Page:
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What is SSL, TLS and HTTPS?

If only the standard HTTP protocol is used, the information disclosed in plaintext is vulnerable to attacks. Therefore, HTTPS protocol is usually used to ensure that information is protected and encrypted during data transmission. 


1. What is the difference between HTTP and HTTPS?

HTTPS: HTTPS stands for HTTP over SSL/TLS. HTTPS has distinct advantages over HTTP:

Advantages of HTTPS:

- Data integrity: Check the integrity of the content transfer.

- Data privacy: Content is symmetrically encrypted, and a unique encryption key is generated for each connection.

- Identity authentication: A third party cannot forge the identity of the server (client)


2. What are SSL and TLS?

SSL (Secure Socket Layer) is a set of protocols designed by Netscape in 1994 and released in version 3.0 in 1995.

TLS (Transport Layer Security) Transport Layer Security is a protocol designed by the IETF based on SSL3.0, equivalent to the subsequent version of SSL.

Both TLS and SSL are encryption protocols that encrypt data and authenticate connections when moving data over the Internet. 



3. What is the difference between TLS and SSL?

SSL 1.0 was never released publicly. SSL 2.0 was first released in February 1995. Although SSL 2.0 was publicly released, it also contained security flaws and was quickly superseded by SSL 3.0 in 1996.

The first version of TLS 1.0 was released in 1999 as an upgrade to SSL 3.0. Since then, three more TLS versions have been released, the latest being TLS 1.3 in August 2018.

We can say that TLS is a continuation of SSL that fixes some of the security holes in the earlier SSL protocol.


Understand the full version of SSL and TLS in this historical progress graph :



As we learned in the previous article, the transmitted data is encrypted by public and private keys. Where did the public key and private key come from? This involves the issue of identity authentication.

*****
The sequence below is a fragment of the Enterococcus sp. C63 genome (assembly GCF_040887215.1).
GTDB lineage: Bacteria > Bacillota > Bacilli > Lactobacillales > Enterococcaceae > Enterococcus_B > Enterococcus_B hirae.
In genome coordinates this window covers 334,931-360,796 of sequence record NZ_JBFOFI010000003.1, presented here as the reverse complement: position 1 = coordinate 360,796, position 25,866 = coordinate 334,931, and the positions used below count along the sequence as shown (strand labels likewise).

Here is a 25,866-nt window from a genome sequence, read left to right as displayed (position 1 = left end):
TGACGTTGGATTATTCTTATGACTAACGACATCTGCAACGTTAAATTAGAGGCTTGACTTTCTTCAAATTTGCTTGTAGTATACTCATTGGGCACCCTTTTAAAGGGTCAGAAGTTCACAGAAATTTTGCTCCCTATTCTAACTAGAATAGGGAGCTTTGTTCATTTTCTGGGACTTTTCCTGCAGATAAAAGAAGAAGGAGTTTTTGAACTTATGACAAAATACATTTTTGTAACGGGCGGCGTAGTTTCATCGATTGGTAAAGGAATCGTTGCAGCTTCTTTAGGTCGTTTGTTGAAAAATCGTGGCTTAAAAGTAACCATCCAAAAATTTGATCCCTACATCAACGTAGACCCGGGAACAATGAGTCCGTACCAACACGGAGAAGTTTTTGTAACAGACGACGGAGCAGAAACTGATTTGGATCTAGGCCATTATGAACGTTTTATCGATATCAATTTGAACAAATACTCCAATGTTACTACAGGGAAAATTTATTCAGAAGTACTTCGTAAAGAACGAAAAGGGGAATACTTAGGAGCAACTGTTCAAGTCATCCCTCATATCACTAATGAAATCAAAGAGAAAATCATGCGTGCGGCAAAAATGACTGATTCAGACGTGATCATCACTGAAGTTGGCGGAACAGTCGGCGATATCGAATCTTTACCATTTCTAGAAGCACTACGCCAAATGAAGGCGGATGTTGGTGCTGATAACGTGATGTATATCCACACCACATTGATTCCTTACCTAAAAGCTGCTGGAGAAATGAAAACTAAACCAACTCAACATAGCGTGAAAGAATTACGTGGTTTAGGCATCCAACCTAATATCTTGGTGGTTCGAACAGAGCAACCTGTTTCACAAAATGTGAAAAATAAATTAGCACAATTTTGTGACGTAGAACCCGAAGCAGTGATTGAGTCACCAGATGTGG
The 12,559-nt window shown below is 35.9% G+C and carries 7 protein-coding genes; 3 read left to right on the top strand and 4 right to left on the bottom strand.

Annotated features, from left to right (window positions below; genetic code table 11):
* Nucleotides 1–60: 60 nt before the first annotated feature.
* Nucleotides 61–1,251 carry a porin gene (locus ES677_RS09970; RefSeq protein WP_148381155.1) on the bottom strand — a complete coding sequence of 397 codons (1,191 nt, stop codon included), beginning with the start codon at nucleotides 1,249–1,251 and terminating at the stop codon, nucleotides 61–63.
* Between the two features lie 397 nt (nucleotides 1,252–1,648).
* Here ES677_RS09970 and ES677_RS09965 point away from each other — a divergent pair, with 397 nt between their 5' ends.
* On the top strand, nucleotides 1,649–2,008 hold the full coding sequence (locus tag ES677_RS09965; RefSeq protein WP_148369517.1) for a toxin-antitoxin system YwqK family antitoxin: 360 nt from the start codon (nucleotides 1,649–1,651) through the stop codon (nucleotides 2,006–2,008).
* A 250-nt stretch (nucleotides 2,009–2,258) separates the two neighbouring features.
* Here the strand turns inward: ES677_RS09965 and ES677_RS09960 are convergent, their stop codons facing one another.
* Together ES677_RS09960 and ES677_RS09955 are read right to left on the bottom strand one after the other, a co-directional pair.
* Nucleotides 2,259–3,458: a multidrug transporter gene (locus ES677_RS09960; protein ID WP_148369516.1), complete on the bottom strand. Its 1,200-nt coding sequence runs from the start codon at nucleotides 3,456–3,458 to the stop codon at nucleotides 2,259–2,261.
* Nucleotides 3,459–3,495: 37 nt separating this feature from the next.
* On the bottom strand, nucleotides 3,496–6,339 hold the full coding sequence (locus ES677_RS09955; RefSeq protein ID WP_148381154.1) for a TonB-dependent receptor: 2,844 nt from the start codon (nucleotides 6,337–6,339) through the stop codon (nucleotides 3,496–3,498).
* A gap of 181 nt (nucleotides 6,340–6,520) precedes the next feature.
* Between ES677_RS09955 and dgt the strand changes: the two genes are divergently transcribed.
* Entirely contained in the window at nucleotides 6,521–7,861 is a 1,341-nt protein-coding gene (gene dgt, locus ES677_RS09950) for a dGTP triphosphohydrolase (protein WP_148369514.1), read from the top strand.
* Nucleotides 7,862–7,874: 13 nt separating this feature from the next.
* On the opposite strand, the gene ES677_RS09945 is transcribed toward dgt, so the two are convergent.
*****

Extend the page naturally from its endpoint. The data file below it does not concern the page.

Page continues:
4. What is identity authentication?

The CA certificate is a traditional authentication mode. The CA center issues a digital certificate to each user who uses the public key to prove that the user listed in the certificate legally owns the listed public key.

If you want to get your certificate, you must apply to the CA first. After the CA identifies you, it assigns you a public key, which is bound to your identity information, and the CA signs it and issues you a certificate.

Digital certificates can only achieve online security, you can use digital certificates to verify the other party's identity, and the safety of e-mail, online transactions, and credit card purchases can be guaranteed.

- Each user has a pair of public and private keys.

- The private key is used for decryption and signing and is for your use

- The user discloses the public key, and the user encrypts and verifies the signature used by others.


5. How do SSL and TLS protect data security?

When a certificate is installed on a server, it contains a public key and a private key that authenticate the server and allow your server to encrypt and decrypt data.

When someone visits your site, their web browser will check your site's SSL/TLS certificate. The browser will then perform a "handshake" to check the validity of your certificate and authenticate your server.

If the SSL certificate is invalid, you may encounter "Your connection is not private" errors.


Once a visitor's browser determines your certificate is valid and authenticates your server, it creates an encrypted link between it and your server to transmit data securely.

For example, if you process credit card payments on your website, TLS and SSL can help you handle that data securely so malicious actors can't get hold of it.

The Advantages of TLS: TLS is used to provide confidentiality and data integrity between two communicating applications. It is independent of the application protocol, and high-level protocols can be transparently distributed on the TLS protocol. The TLS standard does not specify how applications can increase security over TLS.


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